Sunday, May 21, 2006

Aloo Gobi

I am a bad, bad blogger. I will post more frequently in the future, I promise. It's just that sometimes my real life (i.e. lab) gets in the way.
My last Boston Organics Box included a head of cauliflower - the most perfect one I have ever seen. It was huge and entirely unblemished - no brown spots or wilting of any sort. I wanted to do it justice. Since I am getting very tired of roasting vegetables (I think it is a cook's cop out - there is nothing easier) I decided to be a little more creative. The first thought I had was (no, not that I want wine) Aloo Gobi. This dish is on the menu at every North Indian restaurant on the planet (really, I checked). Aloo = potato, Gobi = cauliflower in Hindi. I know about 10 words in Hindi and they are all food items. I also know how to say "fat," as in person. Go figure.
There are many versions of Aloo Gobi. The one I went with is in the Indian cookbook Archna bought (see below). I was so incredibly proud of myself - I actually had all the ingredients I needed for this dish on hand. For someone who usually only has a water filter and beer in the fridge, this was a momentous occasion.
The recipe was super easy. It started as many Indian dishes do, by toasting cumin seeds in oil.
Once the cumin seeds started to turn brown and fragrant, I added onion, ginger, and green chili. The wall of smell that came up from the pan was so intense. It smelled like all of my friends' houses when I was growing up - a combination of the rich smell of warming ginger and a bit of spice from the chili. This is when I got really picture-happy. And happy in general. After frying the onion till golden, I added the cauliflower, potatoes and spices - turmeric (orange), ground coriander (light brown), garam masala (dark brown), and salt (white. duh).
After toasting the spices a bit and mixing them up with the potatoes and cauliflower (the picture at the very beginning of the post) I added a bit of water, covered the pan and cooked till the potatoes were soft. Garnished with a bit of cilantro and I was done. One could serve this with bread or rice (or naan, or chapatis, if you want to be all smart about it). I had it with bread for lunch. In lab. Did I mention that I made this when I went home during a three hour incubation, on a Saturday? Now that's multitasking. I am practically certain that not all Indian dishes are this easy to prepare. It is possible that Archna took pity on me and got the "Indian cooking for white girls" edition of the cookbook, but the final product made me very happy nonetheless. It looked right, which is always a good sign. The turmeric provided the yellow tint of the final product. The fact that not a lot of stirring is involved in this recipe allowed the vegetables to remain whole and not break apart. The potatoes were completely cooked through and soft but the cauliflower still offered a bit of resistance. The cumin seeds added the occasional crunch, the cilantro was the ever necessary spot of green freshness in a cooked dish (garnishes are often underestimated when cooking at home, I think). It all tasted as I hoped it would (!!) - none of the spices overwhelmed the ingredients, but complemented them. The cauliflower tasted as good as it looked in the box - love organics. If only my real life gave me a a little more time to play, I would expound upon my love for organic produce, but alas...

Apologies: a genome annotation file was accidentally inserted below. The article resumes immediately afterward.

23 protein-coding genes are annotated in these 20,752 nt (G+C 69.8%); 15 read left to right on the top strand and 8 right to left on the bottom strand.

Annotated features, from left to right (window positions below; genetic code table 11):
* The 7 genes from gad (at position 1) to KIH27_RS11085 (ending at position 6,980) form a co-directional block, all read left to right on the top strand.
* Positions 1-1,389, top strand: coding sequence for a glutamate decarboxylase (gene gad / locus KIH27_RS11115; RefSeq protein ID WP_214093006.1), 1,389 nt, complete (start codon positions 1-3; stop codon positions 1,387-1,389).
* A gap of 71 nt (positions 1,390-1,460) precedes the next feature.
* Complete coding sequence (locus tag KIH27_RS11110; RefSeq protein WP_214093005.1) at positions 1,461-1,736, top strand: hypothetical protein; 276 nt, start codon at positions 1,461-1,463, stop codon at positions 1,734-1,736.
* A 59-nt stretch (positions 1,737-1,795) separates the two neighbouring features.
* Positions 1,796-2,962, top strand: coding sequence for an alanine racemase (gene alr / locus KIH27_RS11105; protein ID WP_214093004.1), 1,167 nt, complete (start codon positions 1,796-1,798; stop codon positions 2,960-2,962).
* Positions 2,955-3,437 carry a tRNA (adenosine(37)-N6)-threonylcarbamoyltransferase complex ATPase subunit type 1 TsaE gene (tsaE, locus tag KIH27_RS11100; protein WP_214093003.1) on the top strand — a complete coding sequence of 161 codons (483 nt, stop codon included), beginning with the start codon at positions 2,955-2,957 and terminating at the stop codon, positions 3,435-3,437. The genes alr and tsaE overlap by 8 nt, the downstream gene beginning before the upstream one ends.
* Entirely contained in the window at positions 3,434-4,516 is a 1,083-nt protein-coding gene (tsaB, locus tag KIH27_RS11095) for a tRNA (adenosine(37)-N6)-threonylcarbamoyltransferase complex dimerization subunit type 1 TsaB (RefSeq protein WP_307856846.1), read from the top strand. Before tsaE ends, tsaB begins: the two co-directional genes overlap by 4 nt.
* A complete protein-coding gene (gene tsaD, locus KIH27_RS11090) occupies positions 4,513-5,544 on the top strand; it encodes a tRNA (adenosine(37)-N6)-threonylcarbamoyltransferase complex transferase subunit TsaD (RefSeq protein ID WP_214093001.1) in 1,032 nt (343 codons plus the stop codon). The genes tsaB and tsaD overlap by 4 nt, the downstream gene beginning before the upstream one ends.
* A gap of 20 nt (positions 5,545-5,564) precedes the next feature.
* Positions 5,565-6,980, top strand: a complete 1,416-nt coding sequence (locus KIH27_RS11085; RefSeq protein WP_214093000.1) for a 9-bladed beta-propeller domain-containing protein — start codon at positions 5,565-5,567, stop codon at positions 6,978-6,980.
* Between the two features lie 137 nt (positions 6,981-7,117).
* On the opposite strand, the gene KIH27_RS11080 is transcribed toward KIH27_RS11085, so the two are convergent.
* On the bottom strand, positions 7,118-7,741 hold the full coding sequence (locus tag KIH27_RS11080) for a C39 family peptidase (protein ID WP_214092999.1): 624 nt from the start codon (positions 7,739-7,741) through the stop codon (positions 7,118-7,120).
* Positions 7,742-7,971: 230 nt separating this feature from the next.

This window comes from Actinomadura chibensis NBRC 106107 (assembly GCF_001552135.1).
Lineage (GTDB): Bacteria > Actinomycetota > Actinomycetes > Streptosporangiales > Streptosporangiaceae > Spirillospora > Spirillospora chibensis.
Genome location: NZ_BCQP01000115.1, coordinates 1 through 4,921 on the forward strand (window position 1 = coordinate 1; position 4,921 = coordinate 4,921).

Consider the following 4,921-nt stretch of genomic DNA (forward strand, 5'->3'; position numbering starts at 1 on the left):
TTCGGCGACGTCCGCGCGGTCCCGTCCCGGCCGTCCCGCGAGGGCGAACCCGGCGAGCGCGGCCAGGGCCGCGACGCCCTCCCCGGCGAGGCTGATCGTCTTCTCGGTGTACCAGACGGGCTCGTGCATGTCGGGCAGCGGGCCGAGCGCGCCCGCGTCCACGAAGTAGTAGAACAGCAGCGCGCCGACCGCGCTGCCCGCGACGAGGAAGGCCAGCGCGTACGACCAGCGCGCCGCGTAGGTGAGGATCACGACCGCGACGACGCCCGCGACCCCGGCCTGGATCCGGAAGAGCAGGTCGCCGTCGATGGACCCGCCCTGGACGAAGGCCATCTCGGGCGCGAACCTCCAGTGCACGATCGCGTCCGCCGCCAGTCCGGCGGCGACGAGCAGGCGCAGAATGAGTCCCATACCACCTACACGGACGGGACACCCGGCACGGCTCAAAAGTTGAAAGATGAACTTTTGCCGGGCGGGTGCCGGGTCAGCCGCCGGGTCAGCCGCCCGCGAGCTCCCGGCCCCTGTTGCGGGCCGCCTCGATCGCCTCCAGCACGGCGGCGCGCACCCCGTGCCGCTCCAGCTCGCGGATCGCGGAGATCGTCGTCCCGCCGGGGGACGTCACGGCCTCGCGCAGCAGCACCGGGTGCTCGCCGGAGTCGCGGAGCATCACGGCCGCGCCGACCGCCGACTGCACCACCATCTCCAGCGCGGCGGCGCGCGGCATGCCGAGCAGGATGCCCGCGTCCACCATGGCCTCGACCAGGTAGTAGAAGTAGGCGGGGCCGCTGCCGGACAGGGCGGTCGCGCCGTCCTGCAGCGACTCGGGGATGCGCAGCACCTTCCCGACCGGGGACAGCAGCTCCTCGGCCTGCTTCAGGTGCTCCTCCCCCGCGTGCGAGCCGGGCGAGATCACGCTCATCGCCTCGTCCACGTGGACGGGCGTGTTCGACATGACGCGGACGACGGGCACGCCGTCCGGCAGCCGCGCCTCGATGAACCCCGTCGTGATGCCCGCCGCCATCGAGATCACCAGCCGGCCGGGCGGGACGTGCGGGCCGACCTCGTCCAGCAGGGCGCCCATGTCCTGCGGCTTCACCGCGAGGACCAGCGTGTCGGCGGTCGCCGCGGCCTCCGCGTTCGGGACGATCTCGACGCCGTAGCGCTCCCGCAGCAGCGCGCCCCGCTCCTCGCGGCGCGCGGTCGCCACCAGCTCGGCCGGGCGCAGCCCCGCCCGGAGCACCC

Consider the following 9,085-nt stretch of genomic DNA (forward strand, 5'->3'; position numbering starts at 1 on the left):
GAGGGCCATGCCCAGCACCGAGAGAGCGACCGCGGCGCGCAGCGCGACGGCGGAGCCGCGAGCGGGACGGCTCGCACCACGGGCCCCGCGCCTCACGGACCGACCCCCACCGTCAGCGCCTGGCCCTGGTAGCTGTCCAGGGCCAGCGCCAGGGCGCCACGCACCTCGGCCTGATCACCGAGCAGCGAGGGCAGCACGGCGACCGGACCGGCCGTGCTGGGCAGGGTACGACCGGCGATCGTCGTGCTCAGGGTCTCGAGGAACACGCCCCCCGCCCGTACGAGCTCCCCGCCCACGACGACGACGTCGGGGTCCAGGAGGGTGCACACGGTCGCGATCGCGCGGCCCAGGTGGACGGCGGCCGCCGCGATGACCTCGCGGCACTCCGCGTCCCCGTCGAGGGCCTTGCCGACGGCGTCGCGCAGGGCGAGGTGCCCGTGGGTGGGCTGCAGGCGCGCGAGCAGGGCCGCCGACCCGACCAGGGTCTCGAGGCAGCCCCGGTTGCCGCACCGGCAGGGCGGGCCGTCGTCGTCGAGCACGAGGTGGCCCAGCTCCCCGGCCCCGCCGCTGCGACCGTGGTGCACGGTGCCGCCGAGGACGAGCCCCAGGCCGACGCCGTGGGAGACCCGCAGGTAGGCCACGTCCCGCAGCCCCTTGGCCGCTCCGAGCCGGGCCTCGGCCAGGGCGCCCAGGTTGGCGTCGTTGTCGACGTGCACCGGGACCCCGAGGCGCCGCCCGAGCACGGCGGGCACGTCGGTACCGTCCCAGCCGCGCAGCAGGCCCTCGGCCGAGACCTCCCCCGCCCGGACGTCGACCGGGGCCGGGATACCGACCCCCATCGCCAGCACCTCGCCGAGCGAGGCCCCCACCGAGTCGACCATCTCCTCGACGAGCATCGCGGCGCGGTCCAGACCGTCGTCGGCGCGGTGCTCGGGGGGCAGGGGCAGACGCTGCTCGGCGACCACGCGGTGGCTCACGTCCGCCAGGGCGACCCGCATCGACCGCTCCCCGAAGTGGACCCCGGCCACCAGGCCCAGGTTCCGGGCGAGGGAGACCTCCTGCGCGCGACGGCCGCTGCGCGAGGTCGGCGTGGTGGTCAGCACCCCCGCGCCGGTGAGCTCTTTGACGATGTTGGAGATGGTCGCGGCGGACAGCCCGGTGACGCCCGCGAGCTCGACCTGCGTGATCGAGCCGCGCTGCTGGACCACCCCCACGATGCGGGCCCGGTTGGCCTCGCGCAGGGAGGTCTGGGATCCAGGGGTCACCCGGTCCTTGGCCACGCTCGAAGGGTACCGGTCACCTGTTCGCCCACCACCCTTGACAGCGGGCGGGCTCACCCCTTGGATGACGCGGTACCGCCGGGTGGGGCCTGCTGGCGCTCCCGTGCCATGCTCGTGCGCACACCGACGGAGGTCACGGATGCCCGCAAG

Aloo Gobi, from Food of the World, India by Beverly LeBlanc. (I didn't make her name up. That's really the name of the woman who wrote this Indian cookbook. Is that prejudiced of me? Like I said, this may be the white girl edition but it is still a great cookbook, in this white girl's opinion).

Just in case it is not obvious, the comments in italics are mine, and not those of Beverly LeBlanc.

Serves 4-6

4 tbsp ghee or vegetable or peanut oil (I may know how to say "fat" in Hindi, but there is no way I am going to cook with ghee. I draw the authenticity line at ghee. I used vegetable oil.)
1/2 tbsp cumin seeds
1 onion, chopped
1 1/2 inch piece of fresh ginger, finely chopped
1 fresh green chili, seeded and thinly sliced
(seeding chilis is for weaklings. No, I did not seed the chili.)
1lb cauliflower, cut into small florets
1lb large waxy potatoes, peeled and cut into large chunks.
(I used baking potatoes [organic, of course] instead of waxy ones, like Yukon Gold. It made no difference.)
1/2 tsp ground coriander
1/2 tsp garam masala
1/4 tsp salt
(that is a complete lie. I used at least 3 times that amount. You will have to taste as you go along.)
Fresh cilantro sprigs, to garnish

1. Add oil to skillet over medium high heat. Add cumin seeds and toast for about 30 seconds until they crackle and start to brown.
2. Immediately (it really says immediately in the book. very funny) stir in the onion, ginger, and chili and stir for 5-8 minutes until the onion is golden.
3. Stir in the cauliflower and the potatoes, followed by the coriander, garam masala, turmeric, and salt and continue stirring for about 30 seconds longer (If you stir for 40 seconds, it will still be ok, I promise. This woman sounds like a disciplinarian).
4. Cover the pan, reduce heat to the lowest setting, and simmer, stirring occasionally, for 20-30 minutes until the vegetables are tender. Occasionally check that they are not sticking to the bottom of the pan. Stir in water, if necessary.
5. Taste and adjust seasoning. Sprinkle with cilantro and serve.



anthony griffiths said...

That looks excellent! I don't know where you get time to do all of this, I really don't. However, as you point out, this book is clearly Bev's Indian cooking book for white girls.

Jonathan said...

Looks downright fucking tasty. And the pics are amazing too. I have not licked the screen yet though, at least not here in lab.

anthony griffiths said...

Jonathan, you screen licker you.

Jonathan said...

Anthony, there's more where that came from, just so you wait for the Arctic Monkeys...